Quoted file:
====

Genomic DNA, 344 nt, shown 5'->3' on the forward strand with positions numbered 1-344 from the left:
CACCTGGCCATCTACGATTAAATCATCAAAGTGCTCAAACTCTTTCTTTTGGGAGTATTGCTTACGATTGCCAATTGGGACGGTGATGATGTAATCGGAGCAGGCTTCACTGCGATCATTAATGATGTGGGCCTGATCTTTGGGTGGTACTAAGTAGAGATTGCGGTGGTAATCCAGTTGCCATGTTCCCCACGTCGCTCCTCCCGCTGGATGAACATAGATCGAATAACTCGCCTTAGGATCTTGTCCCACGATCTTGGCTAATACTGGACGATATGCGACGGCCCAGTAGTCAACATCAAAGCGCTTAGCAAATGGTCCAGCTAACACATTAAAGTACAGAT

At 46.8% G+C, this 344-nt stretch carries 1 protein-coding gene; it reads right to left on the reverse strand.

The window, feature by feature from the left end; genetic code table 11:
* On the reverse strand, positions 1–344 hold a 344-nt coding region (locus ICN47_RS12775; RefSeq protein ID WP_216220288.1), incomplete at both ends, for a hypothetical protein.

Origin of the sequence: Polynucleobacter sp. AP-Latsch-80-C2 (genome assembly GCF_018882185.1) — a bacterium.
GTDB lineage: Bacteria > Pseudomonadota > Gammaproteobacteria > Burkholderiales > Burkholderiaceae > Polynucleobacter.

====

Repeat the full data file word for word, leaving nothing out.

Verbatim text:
Genomic DNA, 344 nt, shown 5'->3' on the forward strand with positions numbered 1-344 from the left:
CACCTGGCCATCTACGATTAAATCATCAAAGTGCTCAAACTCTTTCTTTTGGGAGTATTGCTTACGATTGCCAATTGGGACGGTGATGATGTAATCGGAGCAGGCTTCACTGCGATCATTAATGATGTGGGCCTGATCTTTGGGTGGTACTAAGTAGAGATTGCGGTGGTAATCCAGTTGCCATGTTCCCCACGTCGCTCCTCCCGCTGGATGAACATAGATCGAATAACTCGCCTTAGGATCTTGTCCCACGATCTTGGCTAATACTGGACGATATGCGACGGCCCAGTAGTCAACATCAAAGCGCTTAGCAAATGGTCCAGCTAACACATTAAAGTACAGAT

At 46.8% G+C, this 344-nt stretch carries 1 protein-coding gene; it reads right to left on the reverse strand.

The window, feature by feature from the left end; genetic code table 11:
* On the reverse strand, positions 1–344 hold a 344-nt coding region (locus ICN47_RS12775; RefSeq protein ID WP_216220288.1), incomplete at both ends, for a hypothetical protein.

Origin of the sequence: Polynucleobacter sp. AP-Latsch-80-C2 (genome assembly GCF_018882185.1) — a bacterium.
GTDB lineage: Bacteria > Pseudomonadota > Gammaproteobacteria > Burkholderiales > Burkholderiaceae > Polynucleobacter.